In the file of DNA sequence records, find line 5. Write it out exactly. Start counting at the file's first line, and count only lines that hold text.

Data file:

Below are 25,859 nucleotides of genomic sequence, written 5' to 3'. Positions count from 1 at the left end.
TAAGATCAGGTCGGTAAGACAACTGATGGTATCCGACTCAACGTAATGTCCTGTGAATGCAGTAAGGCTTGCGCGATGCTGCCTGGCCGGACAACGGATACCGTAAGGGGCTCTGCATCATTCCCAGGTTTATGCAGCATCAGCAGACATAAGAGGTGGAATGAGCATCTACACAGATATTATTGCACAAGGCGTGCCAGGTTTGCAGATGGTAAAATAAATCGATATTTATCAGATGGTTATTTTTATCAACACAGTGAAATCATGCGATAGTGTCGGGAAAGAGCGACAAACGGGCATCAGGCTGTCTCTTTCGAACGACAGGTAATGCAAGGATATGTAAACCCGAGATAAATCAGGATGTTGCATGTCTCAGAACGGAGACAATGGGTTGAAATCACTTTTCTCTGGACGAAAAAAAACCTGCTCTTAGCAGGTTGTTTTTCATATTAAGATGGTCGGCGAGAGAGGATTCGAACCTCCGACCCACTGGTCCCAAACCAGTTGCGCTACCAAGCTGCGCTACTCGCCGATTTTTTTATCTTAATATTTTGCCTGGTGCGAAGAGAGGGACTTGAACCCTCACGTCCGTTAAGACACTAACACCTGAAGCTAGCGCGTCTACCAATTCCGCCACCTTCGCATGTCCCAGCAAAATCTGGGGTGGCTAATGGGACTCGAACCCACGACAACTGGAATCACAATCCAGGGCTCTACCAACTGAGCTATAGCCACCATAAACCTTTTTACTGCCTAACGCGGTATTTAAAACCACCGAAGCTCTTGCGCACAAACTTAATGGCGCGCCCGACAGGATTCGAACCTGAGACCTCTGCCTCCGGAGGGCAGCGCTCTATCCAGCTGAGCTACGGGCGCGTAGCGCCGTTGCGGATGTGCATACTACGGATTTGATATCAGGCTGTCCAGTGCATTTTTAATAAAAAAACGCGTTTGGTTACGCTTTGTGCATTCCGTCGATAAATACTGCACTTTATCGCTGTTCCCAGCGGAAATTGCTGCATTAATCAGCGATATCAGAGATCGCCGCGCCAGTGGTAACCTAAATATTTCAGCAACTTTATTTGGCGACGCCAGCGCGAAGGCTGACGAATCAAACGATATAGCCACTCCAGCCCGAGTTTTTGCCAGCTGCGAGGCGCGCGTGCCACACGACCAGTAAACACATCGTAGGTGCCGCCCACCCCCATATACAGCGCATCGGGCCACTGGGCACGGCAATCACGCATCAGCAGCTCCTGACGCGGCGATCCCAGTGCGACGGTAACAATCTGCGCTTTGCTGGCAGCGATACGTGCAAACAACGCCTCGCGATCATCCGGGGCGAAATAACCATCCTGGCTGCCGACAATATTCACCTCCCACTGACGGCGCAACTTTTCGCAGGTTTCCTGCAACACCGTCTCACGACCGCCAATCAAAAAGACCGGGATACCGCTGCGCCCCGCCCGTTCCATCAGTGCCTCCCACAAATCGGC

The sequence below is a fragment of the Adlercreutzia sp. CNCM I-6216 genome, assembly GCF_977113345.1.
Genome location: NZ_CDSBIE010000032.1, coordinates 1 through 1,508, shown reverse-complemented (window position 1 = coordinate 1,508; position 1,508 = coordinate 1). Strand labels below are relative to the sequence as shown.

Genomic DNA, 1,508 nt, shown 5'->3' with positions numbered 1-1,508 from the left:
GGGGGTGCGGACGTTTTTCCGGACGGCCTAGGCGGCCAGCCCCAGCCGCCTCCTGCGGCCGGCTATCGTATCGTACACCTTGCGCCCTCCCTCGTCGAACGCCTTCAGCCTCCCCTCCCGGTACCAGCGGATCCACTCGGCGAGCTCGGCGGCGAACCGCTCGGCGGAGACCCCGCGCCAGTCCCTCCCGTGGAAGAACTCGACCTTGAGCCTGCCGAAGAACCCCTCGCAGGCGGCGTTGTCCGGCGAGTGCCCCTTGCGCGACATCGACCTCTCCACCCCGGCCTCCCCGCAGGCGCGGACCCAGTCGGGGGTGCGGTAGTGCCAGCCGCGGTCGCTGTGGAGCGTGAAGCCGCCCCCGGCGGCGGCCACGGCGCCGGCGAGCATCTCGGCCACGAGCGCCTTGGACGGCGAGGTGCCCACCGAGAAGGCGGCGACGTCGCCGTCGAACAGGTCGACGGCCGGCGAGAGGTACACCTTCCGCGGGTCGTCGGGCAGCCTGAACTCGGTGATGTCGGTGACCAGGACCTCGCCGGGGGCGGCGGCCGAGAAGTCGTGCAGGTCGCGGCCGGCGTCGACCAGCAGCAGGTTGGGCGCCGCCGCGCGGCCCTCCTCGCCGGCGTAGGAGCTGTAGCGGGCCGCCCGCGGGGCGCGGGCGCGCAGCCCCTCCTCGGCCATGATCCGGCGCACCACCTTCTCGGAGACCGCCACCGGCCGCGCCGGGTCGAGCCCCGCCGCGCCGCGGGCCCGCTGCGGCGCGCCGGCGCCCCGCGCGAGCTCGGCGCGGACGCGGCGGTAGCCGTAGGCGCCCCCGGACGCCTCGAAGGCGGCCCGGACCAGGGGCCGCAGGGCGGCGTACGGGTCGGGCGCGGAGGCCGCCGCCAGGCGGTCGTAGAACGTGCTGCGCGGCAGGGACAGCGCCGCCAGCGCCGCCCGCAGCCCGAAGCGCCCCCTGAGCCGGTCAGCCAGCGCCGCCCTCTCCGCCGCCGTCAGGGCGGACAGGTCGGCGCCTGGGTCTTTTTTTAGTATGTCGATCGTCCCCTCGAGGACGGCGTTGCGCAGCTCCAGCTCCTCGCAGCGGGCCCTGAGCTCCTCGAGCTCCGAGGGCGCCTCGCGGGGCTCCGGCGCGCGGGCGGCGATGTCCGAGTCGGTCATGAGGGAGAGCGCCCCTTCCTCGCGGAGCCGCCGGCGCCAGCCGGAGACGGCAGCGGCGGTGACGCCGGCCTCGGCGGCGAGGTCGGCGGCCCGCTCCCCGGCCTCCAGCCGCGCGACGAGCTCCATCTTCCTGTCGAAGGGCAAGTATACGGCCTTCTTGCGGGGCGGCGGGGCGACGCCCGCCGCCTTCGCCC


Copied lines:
Genomic DNA, 1,508 nt, shown 5'->3' with positions numbered 1-1,508 from the left: